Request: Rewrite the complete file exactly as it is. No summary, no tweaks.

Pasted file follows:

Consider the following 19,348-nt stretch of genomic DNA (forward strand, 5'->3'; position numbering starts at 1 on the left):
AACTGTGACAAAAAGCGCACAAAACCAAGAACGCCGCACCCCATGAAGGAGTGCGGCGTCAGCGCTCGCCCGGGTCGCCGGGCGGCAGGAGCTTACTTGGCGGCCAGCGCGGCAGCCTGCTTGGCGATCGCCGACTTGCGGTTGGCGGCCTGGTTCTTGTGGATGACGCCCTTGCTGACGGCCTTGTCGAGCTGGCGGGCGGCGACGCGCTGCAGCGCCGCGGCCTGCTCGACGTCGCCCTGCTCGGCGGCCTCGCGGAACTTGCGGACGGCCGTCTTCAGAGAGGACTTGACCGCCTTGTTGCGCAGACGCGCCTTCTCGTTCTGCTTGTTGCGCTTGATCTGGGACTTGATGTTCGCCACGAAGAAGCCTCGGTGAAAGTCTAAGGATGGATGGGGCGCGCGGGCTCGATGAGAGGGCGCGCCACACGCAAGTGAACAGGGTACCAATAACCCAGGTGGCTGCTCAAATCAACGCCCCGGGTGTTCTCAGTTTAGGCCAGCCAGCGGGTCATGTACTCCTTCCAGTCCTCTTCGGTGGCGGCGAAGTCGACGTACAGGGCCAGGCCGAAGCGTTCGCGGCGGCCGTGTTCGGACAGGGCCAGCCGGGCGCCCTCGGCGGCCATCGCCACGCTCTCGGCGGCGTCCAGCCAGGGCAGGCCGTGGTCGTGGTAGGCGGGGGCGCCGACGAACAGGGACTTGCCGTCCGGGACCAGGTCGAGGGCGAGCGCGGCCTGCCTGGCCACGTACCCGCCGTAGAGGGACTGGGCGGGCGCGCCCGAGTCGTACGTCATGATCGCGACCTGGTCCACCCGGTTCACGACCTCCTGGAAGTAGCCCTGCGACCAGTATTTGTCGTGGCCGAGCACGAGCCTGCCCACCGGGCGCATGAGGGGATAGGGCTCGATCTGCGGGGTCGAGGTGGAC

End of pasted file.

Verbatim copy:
Consider the following 19,348-nt stretch of genomic DNA (forward strand, 5'->3'; position numbering starts at 1 on the left):
AACTGTGACAAAAAGCGCACAAAACCAAGAACGCCGCACCCCATGAAGGAGTGCGGCGTCAGCGCTCGCCCGGGTCGCCGGGCGGCAGGAGCTTACTTGGCGGCCAGCGCGGCAGCCTGCTTGGCGATCGCCGACTTGCGGTTGGCGGCCTGGTTCTTGTGGATGACGCCCTTGCTGACGGCCTTGTCGAGCTGGCGGGCGGCGACGCGCTGCAGCGCCGCGGCCTGCTCGACGTCGCCCTGCTCGGCGGCCTCGCGGAACTTGCGGACGGCCGTCTTCAGAGAGGACTTGACCGCCTTGTTGCGCAGACGCGCCTTCTCGTTCTGCTTGTTGCGCTTGATCTGGGACTTGATGTTCGCCACGAAGAAGCCTCGGTGAAAGTCTAAGGATGGATGGGGCGCGCGGGCTCGATGAGAGGGCGCGCCACACGCAAGTGAACAGGGTACCAATAACCCAGGTGGCTGCTCAAATCAACGCCCCGGGTGTTCTCAGTTTAGGCCAGCCAGCGGGTCATGTACTCCTTCCAGTCCTCTTCGGTGGCGGCGAAGTCGACGTACAGGGCCAGGCCGAAGCGTTCGCGGCGGCCGTGTTCGGACAGGGCCAGCCGGGCGCCCTCGGCGGCCATCGCCACGCTCTCGGCGGCGTCCAGCCAGGGCAGGCCGTGGTCGTGGTAGGCGGGGGCGCCGACGAACAGGGACTTGCCGTCCGGGACCAGGTCGAGGGCGAGCGCGGCCTGCCTGGCCACGTACCCGCCGTAGAGGGACTGGGCGGGCGCGCCCGAGTCGTACGTCATGATCGCGACCTGGTCCACCCGGTTCACGACCTCCTGGAAGTAGCCCTGCGACCAGTATTTGTCGTGGCCGAGCACGAGCCTGCCCACCGGGCGCATGAGGGGATAGGGCTCGATCTGCGGGGTCGAGGTGGAC